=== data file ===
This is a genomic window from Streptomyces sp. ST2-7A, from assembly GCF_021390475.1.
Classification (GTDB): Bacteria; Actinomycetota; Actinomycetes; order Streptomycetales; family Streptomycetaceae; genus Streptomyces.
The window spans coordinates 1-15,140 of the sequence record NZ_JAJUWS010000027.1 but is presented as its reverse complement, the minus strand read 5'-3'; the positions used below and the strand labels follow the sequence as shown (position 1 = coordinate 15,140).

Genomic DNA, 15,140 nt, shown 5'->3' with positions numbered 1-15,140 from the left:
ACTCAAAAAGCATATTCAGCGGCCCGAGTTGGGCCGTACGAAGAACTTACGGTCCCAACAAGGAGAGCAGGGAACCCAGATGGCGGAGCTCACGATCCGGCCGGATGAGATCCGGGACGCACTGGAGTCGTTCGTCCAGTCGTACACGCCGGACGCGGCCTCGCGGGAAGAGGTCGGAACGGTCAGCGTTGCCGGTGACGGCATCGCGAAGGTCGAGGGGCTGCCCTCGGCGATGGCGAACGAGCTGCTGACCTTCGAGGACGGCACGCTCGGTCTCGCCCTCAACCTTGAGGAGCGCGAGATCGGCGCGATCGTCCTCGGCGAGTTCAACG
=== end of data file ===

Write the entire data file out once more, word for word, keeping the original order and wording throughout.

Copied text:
This is a genomic window from Streptomyces sp. ST2-7A, from assembly GCF_021390475.1.
Classification (GTDB): Bacteria; Actinomycetota; Actinomycetes; order Streptomycetales; family Streptomycetaceae; genus Streptomyces.
The window spans coordinates 1-15,140 of the sequence record NZ_JAJUWS010000027.1 but is presented as its reverse complement, the minus strand read 5'-3'; the positions used below and the strand labels follow the sequence as shown (position 1 = coordinate 15,140).

Genomic DNA, 15,140 nt, shown 5'->3' with positions numbered 1-15,140 from the left:
ACTCAAAAAGCATATTCAGCGGCCCGAGTTGGGCCGTACGAAGAACTTACGGTCCCAACAAGGAGAGCAGGGAACCCAGATGGCGGAGCTCACGATCCGGCCGGATGAGATCCGGGACGCACTGGAGTCGTTCGTCCAGTCGTACACGCCGGACGCGGCCTCGCGGGAAGAGGTCGGAACGGTCAGCGTTGCCGGTGACGGCATCGCGAAGGTCGAGGGGCTGCCCTCGGCGATGGCGAACGAGCTGCTGACCTTCGAGGACGGCACGCTCGGTCTCGCCCTCAACCTTGAGGAGCGCGAGATCGGCGCGATCGTCCTCGGCGAGTTCAACG